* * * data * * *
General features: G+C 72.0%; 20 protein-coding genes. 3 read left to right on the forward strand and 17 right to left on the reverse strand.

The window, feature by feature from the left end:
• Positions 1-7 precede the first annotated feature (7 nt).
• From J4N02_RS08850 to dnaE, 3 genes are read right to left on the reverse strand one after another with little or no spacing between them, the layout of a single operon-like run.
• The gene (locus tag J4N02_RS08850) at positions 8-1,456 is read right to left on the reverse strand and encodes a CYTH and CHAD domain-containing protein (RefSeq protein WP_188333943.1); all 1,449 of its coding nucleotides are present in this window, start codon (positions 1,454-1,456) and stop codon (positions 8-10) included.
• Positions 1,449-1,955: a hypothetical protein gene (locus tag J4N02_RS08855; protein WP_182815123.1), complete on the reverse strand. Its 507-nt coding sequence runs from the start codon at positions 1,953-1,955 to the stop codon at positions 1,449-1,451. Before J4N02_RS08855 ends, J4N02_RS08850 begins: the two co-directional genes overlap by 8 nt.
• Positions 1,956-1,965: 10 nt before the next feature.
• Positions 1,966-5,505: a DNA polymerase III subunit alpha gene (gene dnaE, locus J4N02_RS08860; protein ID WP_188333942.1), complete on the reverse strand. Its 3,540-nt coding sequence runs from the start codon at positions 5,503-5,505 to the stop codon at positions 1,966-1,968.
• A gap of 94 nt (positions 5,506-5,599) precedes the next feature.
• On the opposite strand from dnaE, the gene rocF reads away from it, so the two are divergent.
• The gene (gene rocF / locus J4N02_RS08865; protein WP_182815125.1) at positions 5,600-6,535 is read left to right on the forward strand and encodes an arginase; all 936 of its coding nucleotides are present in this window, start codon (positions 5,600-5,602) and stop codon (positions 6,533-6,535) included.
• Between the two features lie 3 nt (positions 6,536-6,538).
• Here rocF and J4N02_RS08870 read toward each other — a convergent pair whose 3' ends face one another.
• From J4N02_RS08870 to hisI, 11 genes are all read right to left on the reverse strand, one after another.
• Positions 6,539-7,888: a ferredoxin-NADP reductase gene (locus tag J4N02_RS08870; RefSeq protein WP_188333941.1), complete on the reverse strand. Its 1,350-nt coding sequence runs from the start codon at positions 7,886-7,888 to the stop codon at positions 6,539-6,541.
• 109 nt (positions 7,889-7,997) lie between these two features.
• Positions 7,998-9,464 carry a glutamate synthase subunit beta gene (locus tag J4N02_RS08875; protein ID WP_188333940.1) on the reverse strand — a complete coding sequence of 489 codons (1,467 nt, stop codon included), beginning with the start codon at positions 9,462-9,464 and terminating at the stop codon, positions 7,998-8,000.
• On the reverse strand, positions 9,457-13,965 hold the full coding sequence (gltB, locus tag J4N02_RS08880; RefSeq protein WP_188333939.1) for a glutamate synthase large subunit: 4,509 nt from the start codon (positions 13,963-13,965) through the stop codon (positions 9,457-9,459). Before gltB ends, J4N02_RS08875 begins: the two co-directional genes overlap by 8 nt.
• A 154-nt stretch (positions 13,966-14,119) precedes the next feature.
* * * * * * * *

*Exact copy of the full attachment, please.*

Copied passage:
General features: G+C 72.0%; 20 protein-coding genes. 3 read left to right on the forward strand and 17 right to left on the reverse strand.

The window, feature by feature from the left end:
• Positions 1-7 precede the first annotated feature (7 nt).
• From J4N02_RS08850 to dnaE, 3 genes are read right to left on the reverse strand one after another with little or no spacing between them, the layout of a single operon-like run.
• The gene (locus tag J4N02_RS08850) at positions 8-1,456 is read right to left on the reverse strand and encodes a CYTH and CHAD domain-containing protein (RefSeq protein WP_188333943.1); all 1,449 of its coding nucleotides are present in this window, start codon (positions 1,454-1,456) and stop codon (positions 8-10) included.
• Positions 1,449-1,955: a hypothetical protein gene (locus tag J4N02_RS08855; protein WP_182815123.1), complete on the reverse strand. Its 507-nt coding sequence runs from the start codon at positions 1,953-1,955 to the stop codon at positions 1,449-1,451. Before J4N02_RS08855 ends, J4N02_RS08850 begins: the two co-directional genes overlap by 8 nt.
• Positions 1,956-1,965: 10 nt before the next feature.
• Positions 1,966-5,505: a DNA polymerase III subunit alpha gene (gene dnaE, locus J4N02_RS08860; protein ID WP_188333942.1), complete on the reverse strand. Its 3,540-nt coding sequence runs from the start codon at positions 5,503-5,505 to the stop codon at positions 1,966-1,968.
• A gap of 94 nt (positions 5,506-5,599) precedes the next feature.
• On the opposite strand from dnaE, the gene rocF reads away from it, so the two are divergent.
• The gene (gene rocF / locus J4N02_RS08865; protein WP_182815125.1) at positions 5,600-6,535 is read left to right on the forward strand and encodes an arginase; all 936 of its coding nucleotides are present in this window, start codon (positions 5,600-5,602) and stop codon (positions 6,533-6,535) included.
• Between the two features lie 3 nt (positions 6,536-6,538).
• Here rocF and J4N02_RS08870 read toward each other — a convergent pair whose 3' ends face one another.
• From J4N02_RS08870 to hisI, 11 genes are all read right to left on the reverse strand, one after another.
• Positions 6,539-7,888: a ferredoxin-NADP reductase gene (locus tag J4N02_RS08870; RefSeq protein WP_188333941.1), complete on the reverse strand. Its 1,350-nt coding sequence runs from the start codon at positions 7,886-7,888 to the stop codon at positions 6,539-6,541.
• 109 nt (positions 7,889-7,997) lie between these two features.
• Positions 7,998-9,464 carry a glutamate synthase subunit beta gene (locus tag J4N02_RS08875; protein ID WP_188333940.1) on the reverse strand — a complete coding sequence of 489 codons (1,467 nt, stop codon included), beginning with the start codon at positions 9,462-9,464 and terminating at the stop codon, positions 7,998-8,000.
• On the reverse strand, positions 9,457-13,965 hold the full coding sequence (gltB, locus tag J4N02_RS08880; RefSeq protein WP_188333939.1) for a glutamate synthase large subunit: 4,509 nt from the start codon (positions 13,963-13,965) through the stop codon (positions 9,457-9,459). Before gltB ends, J4N02_RS08875 begins: the two co-directional genes overlap by 8 nt.
• A 154-nt stretch (positions 13,966-14,119) precedes the next feature.